8 Slavery During the beginning of the Trustee Period, Georgia’s state law prohibited slavery (slavery was not allowed). Wealthy colonists who could afford to buy enslaved people demanded to be allowed to bring them to Georgia. Many farmers believed that in order to compete with neighboring states (like South Carolina) they had to be allowed to own slaves. Between 1750 and 1775, the number of Africans living in slavery increased from 500 to 18,000. These slaves had no rights, were not allowed to marry, were not allowed to live where they wanted, and were not allowed to learn to read or write. Slaves who broke these rules were punished, including beatings, whippings, separation from friends and family, and even death.

9 French-Indian War ( ) Great Britain & France went to war over the world empires. It began in N. America. Indians sign treaty to remain neutral between France and England (so they could trade with both) Iroquois Indians allow English to use the Ohio River Valley land, but French deny access, they claim that it is their land

10 Fort Necessity Lt. Col. George Washington is sent to survey the Ohio River Valley land Fort Necessity is built (British fort) to rival French Fort Duquesne The two sides fight, Washington is captured (but the French let him go…mistake!)

11 Turning point of the war
: French are winning the war- guerilla warfare. British commanders begin to fight in guerilla warfare tactics. British start winning the war Spain joined France as an ally. 1760: British are victorious, the war continues in Europe for three more years

12 Treaty of Paris (1763) King George II dies, George III takes power (has new plans for the colonies) Treaty of Paris (1763) ends the war: France loses all land east of the Mississippi River and Canada. They keep New Orleans settlement British claim all land east of the Mississippi, including Florida territory Spain looses FLORIDA. Georgia’s new boundary is the Mississippi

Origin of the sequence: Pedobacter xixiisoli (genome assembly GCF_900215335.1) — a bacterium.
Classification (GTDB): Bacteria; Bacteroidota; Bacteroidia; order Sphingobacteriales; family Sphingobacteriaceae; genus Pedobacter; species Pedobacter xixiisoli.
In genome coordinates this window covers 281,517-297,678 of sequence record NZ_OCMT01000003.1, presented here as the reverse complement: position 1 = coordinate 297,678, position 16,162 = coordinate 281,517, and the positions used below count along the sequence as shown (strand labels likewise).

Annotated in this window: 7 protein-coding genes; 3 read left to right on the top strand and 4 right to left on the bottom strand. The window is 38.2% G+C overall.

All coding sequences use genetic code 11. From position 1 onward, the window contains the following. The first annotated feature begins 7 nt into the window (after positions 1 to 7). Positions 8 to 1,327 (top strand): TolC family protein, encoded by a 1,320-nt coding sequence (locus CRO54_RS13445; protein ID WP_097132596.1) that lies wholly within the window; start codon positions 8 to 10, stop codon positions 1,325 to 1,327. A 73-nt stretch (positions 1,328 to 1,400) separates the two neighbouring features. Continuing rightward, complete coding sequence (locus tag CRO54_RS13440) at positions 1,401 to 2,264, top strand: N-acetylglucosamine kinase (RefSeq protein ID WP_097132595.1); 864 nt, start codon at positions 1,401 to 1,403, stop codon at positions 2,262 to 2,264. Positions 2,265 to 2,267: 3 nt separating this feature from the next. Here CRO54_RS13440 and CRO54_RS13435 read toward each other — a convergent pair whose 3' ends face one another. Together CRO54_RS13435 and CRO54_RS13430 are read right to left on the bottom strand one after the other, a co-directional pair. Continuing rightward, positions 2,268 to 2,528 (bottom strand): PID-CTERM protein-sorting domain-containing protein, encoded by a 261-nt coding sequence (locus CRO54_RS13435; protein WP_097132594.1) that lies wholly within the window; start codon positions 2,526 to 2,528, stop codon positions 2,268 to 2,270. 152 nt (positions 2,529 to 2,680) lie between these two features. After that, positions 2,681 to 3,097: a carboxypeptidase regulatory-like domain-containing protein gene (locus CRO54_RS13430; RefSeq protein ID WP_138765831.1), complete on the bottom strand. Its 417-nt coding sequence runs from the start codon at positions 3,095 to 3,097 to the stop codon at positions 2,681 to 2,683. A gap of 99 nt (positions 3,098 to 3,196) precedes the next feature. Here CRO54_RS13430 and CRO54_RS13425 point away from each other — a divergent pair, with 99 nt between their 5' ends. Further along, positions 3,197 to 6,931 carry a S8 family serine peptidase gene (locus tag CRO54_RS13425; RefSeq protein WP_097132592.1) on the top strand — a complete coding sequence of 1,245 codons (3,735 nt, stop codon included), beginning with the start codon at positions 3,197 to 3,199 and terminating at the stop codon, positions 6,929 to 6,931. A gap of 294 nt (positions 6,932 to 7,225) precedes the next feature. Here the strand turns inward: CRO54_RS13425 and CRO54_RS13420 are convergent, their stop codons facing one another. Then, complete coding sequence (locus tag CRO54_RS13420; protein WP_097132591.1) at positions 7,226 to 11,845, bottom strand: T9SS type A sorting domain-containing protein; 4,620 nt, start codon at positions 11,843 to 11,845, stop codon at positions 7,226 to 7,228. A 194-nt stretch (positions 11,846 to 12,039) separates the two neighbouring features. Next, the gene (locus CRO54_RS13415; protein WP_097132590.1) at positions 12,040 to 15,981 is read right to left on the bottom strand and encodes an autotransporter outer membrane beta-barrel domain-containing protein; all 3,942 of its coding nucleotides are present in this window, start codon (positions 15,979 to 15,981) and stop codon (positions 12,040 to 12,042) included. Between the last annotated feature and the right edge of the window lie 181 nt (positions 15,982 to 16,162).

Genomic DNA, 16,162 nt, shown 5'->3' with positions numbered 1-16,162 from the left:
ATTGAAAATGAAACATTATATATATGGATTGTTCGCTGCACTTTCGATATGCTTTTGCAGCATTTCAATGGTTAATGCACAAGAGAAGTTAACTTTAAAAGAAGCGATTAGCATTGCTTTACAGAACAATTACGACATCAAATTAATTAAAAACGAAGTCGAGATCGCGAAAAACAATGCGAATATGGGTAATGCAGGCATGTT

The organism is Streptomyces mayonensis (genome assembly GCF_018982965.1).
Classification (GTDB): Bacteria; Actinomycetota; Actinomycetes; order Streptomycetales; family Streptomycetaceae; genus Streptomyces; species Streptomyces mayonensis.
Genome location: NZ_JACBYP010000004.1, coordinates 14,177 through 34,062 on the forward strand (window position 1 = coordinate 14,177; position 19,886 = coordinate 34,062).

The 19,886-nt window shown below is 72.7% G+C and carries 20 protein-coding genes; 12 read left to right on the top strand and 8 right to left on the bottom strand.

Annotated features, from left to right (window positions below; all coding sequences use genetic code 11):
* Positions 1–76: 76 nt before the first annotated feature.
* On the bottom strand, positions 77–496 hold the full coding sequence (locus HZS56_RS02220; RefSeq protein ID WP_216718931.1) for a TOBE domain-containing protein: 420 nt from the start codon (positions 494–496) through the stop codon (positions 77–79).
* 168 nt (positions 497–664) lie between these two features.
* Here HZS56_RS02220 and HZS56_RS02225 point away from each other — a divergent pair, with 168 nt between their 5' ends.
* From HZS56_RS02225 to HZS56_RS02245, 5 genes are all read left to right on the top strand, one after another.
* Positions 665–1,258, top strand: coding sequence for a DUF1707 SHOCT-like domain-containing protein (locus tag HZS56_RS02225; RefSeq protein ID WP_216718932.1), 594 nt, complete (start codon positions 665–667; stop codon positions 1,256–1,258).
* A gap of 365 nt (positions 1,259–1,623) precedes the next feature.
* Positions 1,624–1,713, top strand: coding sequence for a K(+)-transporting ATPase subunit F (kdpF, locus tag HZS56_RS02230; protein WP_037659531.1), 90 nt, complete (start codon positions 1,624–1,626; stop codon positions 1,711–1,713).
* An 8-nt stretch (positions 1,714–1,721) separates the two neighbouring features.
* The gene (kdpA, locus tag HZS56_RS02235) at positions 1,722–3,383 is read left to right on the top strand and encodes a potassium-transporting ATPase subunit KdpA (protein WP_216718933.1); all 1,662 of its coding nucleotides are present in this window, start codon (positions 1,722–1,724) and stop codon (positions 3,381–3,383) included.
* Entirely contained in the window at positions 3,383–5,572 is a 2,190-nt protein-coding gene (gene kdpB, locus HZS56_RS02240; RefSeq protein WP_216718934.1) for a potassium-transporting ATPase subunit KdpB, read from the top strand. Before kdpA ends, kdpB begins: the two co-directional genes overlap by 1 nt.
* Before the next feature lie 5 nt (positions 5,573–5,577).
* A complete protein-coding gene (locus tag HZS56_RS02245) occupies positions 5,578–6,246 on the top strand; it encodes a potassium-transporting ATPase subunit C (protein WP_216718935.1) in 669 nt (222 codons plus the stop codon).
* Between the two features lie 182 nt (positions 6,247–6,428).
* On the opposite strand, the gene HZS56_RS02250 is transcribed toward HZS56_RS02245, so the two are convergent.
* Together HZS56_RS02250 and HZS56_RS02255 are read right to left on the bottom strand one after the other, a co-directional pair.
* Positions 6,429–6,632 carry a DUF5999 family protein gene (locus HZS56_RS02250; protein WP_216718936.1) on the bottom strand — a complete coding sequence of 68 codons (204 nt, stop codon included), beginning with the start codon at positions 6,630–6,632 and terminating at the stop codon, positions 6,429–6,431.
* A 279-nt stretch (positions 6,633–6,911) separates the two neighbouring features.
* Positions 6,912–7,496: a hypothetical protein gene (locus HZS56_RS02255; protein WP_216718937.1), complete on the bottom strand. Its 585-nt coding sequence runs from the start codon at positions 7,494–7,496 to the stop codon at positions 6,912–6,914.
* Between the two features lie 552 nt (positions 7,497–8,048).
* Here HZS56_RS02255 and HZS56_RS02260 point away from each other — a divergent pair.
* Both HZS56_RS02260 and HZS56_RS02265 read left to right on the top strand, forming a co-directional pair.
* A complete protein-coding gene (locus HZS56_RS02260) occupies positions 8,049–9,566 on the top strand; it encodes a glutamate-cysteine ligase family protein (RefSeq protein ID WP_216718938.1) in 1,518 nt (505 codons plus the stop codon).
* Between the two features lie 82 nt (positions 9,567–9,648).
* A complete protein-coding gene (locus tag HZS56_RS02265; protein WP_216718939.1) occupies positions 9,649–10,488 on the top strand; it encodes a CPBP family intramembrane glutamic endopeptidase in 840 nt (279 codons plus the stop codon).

13 Proclamation Line of 1763 Proclamation of 1763: line through the Appalachian Mountains. Colonists could not settle west of the line. Britain claims this is to protect them from the Native American Indians Colonists hate this rule, because it was really made to keep the colonists close to the British Army ( to keep an eye on them!)

14 British Taxes The war was expensive, put Britain in debt
So to pay off the debt, George III decides to raise taxes on the colonists Sugar Act (1764): tax on sugar, molasses, wine, indigo and coffee Stamp Act (1765): tax on all paper products

15 Colonial Protest Sugar Act: hurts Georgia, imported sugar from West Indies Reaction: minor protest, illegal trade Stamp Act: hurts business, industry (worse in the North) Why? Reaction: protest, burning effigy, Stamp Act Congress, forming of Sons of Liberty, and Liberty Boys: Georgians against the Act

16 Colonial Outrage Colonists hate these new taxes, angry with Britain
Remember: taxation without representation for the colonies Sons of Liberty forms: protest group formed by Samuel Adams (Boston) Patrick Henry protests the Stamp Act, Britain drops the tax, Georgia is the only colony to sell stamps with tax (2 weeks) Doesn’t hurt Georgia that bad. Why?

17 Townshend Act (1767) Townshend Act (1767): taxes on paper, glass, tea, paint, many items! More colonial outrage, hurts Northern colonies Reaction: Colonists boycott British goods & cloth, stop drinking tea, stop painting= hurts Britain’s economy Sons of Liberty grow in membership

18 Boston Massacre (1770) Colonists harass British soldiers in Boston.
The soldiers open fire on the un-armed crowd, kill 5 colonists. Britain is mortified, repeal the tax acts, except on tea Relative peace for a few years

19 Tea Act (1773) Tea Act: to help save the East India trading company. Wanted to force the colonists to pay high price for tea. Reaction: Colonists smuggle tea from other countries Boston Tea Party

20 Intolerable Acts (1774) Intolerable Acts: to punish the colonists for tea party: Closed the port of Boston until repaid for tea No local government/town meetings (Repealed the MA charter) No British official could be tried in the colonies Quartering Act: colonists have to house British soldiers at their own expense! Reaction: Total outrage, Continental Congress, Committees of Safety= boycott

21 Revolution Colonists now begin to speak of independence, but some Georgians still loyal…Why? Second Continental Congress: Georgia not very supportive, but send Lyman Hall, Button Gwinnett, George Walton to represent them